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Biden’s Administration Wants to Make It Illegal for Companies to Hire People Based on Their Previous Income History

Biden's Administration
The Biden administration is marking Equal Pay Day by announcing a proposed regulation that would prevent federal agencies from using a job applicant’s prior salary history in the hiring process.

The Biden administration is marking Equal Pay Day by announcing a proposed regulation that would prevent federal agencies from using a job applicant’s prior salary history in the hiring process.

The Office of Personnel Management (OPM) plans to issue the regulation, which comes at the direction of an executive order on diversity, equity and inclusion that President Biden signed in June, senior administration officials said.

Vice President Harris, the first female vice president, is scheduled to lead a virtual summit on Equal Pay Day at the White House on Tuesday that officials said will feature administration officials, athletes and CEOs.

Biden administration officials are expected to highlight the regulation and other steps the White House is taking to advance pay equity in the workplace.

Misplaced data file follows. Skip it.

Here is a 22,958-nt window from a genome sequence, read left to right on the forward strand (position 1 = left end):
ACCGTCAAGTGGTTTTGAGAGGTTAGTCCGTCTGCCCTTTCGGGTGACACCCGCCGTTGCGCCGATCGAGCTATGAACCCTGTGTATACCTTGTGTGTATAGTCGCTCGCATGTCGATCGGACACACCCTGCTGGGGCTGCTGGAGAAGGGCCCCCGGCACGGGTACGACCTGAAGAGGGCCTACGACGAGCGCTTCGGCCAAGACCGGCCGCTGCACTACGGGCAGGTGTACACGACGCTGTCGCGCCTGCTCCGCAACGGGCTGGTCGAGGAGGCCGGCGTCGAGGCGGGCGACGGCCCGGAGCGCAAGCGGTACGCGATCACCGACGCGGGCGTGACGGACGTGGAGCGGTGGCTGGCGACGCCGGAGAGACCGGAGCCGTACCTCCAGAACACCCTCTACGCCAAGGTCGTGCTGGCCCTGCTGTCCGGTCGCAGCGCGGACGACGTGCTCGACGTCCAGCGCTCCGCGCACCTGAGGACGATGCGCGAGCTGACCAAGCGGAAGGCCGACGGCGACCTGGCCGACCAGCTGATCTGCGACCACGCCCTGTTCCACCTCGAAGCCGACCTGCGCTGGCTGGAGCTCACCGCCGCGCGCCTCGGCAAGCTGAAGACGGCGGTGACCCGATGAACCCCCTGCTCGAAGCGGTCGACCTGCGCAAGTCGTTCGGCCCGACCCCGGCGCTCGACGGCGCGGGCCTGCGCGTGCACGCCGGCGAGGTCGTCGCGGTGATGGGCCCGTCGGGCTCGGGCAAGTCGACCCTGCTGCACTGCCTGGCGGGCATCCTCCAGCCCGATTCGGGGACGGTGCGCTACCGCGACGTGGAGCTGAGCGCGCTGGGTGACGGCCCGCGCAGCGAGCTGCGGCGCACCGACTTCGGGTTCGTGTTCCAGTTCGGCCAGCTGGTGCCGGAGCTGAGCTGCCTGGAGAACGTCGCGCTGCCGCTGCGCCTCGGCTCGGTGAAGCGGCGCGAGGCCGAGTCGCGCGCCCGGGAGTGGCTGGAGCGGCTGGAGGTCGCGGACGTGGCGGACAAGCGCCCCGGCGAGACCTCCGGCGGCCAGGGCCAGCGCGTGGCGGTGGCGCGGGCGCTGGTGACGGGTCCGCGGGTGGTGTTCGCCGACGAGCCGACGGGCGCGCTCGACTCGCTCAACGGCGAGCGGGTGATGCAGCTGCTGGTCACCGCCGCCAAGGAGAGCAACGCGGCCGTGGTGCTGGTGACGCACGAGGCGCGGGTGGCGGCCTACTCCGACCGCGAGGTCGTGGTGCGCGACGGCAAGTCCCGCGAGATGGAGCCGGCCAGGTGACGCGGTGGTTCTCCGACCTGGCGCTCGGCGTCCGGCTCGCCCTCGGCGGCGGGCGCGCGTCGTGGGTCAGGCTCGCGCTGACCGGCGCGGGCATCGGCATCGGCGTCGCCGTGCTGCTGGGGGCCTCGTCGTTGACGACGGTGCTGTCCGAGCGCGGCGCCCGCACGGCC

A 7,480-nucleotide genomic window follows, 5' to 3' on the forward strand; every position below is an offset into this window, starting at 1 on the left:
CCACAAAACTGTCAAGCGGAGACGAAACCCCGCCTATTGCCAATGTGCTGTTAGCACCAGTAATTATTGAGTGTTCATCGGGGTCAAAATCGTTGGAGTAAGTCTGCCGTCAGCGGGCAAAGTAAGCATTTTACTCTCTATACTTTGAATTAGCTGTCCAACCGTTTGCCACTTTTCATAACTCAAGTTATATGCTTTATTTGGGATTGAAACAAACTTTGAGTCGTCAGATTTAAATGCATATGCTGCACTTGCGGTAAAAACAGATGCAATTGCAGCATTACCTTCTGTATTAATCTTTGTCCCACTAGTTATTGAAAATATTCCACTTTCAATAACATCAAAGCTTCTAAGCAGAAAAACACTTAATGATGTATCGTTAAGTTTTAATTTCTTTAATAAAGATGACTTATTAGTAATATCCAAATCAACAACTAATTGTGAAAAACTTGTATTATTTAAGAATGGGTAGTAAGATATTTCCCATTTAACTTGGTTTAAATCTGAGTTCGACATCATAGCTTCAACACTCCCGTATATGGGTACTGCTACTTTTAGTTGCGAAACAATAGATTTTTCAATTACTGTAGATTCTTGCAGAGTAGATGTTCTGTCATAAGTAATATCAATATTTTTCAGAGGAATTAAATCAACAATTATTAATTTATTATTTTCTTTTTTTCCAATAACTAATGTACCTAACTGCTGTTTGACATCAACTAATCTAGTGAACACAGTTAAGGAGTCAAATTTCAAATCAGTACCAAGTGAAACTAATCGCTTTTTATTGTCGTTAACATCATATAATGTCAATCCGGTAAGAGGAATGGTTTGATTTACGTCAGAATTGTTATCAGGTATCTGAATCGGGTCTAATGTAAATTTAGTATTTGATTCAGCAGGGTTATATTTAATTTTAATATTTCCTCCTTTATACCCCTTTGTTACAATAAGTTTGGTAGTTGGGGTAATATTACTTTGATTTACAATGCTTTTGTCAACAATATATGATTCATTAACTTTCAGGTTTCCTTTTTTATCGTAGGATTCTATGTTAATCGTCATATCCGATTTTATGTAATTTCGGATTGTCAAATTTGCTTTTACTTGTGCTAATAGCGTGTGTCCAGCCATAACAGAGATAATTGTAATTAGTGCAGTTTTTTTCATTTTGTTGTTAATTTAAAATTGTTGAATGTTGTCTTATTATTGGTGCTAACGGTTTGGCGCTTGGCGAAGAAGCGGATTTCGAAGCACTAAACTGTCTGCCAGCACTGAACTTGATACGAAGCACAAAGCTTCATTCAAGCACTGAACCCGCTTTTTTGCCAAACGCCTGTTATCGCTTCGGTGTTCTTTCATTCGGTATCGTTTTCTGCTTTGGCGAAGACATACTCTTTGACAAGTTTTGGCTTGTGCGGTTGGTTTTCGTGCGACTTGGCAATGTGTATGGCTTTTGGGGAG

“Our country has come a long way, but we still have work to do to close gender and racial wage gaps,” a senior administration official told reporters on a call previewing the announcements.

The official noted that in 2020, the average woman working full-time earned 83 cents for every dollar paid to the average man.

Equal Pay Day marks the date each year to which women must work to earn the same pay that men made in the year prior.

In addition to plans for the new rule, President Biden will also sign an executive order on pay equity and transparency for federal contractors.

The order will direct “the Federal Acquisition Regulatory Council to consider enhancing pay equity and transparency, including by limiting or prohibiting federal contractors from seeking and considering information about job applicants’ and employees’ existing or past compensation when making employment decisions, and appropriate accountability measures,” according to a White House fact sheet.

On Tuesday, the Labor Department will also highlight a new directive that clarifies that federal contractors are obligated to analyze compensation practices on a yearly basis.

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Rajesh Tamada